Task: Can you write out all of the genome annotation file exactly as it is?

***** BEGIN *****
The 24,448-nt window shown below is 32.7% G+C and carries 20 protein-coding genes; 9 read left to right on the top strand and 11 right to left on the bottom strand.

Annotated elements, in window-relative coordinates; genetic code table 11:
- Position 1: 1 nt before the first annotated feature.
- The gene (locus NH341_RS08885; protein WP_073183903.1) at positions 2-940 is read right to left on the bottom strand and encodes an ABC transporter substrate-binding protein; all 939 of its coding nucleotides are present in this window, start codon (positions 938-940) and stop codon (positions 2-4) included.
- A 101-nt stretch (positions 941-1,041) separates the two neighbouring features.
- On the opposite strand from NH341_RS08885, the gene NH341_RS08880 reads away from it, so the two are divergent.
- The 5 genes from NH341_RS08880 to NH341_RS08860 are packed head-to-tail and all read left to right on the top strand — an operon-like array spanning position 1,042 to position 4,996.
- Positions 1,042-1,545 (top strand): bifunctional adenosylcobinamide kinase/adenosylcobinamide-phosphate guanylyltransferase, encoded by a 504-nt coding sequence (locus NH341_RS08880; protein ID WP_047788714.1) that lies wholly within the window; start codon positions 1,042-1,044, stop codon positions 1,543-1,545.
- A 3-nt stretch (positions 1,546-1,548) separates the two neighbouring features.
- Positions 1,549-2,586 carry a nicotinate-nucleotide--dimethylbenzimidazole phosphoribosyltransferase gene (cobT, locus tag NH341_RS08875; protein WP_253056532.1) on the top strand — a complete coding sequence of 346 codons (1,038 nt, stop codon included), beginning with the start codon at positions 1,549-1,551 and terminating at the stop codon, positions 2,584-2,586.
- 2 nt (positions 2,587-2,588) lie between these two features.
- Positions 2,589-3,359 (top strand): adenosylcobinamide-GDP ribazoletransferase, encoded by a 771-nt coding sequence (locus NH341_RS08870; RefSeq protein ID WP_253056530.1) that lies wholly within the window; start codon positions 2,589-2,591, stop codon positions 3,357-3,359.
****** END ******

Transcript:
The 24,448-nt window shown below is 32.7% G+C and carries 20 protein-coding genes; 9 read left to right on the top strand and 11 right to left on the bottom strand.

Annotated elements, in window-relative coordinates; genetic code table 11:
- Position 1: 1 nt before the first annotated feature.
- The gene (locus NH341_RS08885; protein WP_073183903.1) at positions 2-940 is read right to left on the bottom strand and encodes an ABC transporter substrate-binding protein; all 939 of its coding nucleotides are present in this window, start codon (positions 938-940) and stop codon (positions 2-4) included.
- A 101-nt stretch (positions 941-1,041) separates the two neighbouring features.
- On the opposite strand from NH341_RS08885, the gene NH341_RS08880 reads away from it, so the two are divergent.
- The 5 genes from NH341_RS08880 to NH341_RS08860 are packed head-to-tail and all read left to right on the top strand — an operon-like array spanning position 1,042 to position 4,996.
- Positions 1,042-1,545 (top strand): bifunctional adenosylcobinamide kinase/adenosylcobinamide-phosphate guanylyltransferase, encoded by a 504-nt coding sequence (locus NH341_RS08880; protein ID WP_047788714.1) that lies wholly within the window; start codon positions 1,042-1,044, stop codon positions 1,543-1,545.
- A 3-nt stretch (positions 1,546-1,548) separates the two neighbouring features.
- Positions 1,549-2,586 carry a nicotinate-nucleotide--dimethylbenzimidazole phosphoribosyltransferase gene (cobT, locus tag NH341_RS08875; protein WP_253056532.1) on the top strand — a complete coding sequence of 346 codons (1,038 nt, stop codon included), beginning with the start codon at positions 1,549-1,551 and terminating at the stop codon, positions 2,584-2,586.
- 2 nt (positions 2,587-2,588) lie between these two features.
- Positions 2,589-3,359 (top strand): adenosylcobinamide-GDP ribazoletransferase, encoded by a 771-nt coding sequence (locus NH341_RS08870; RefSeq protein ID WP_253056530.1) that lies wholly within the window; start codon positions 2,589-2,591, stop codon positions 3,357-3,359.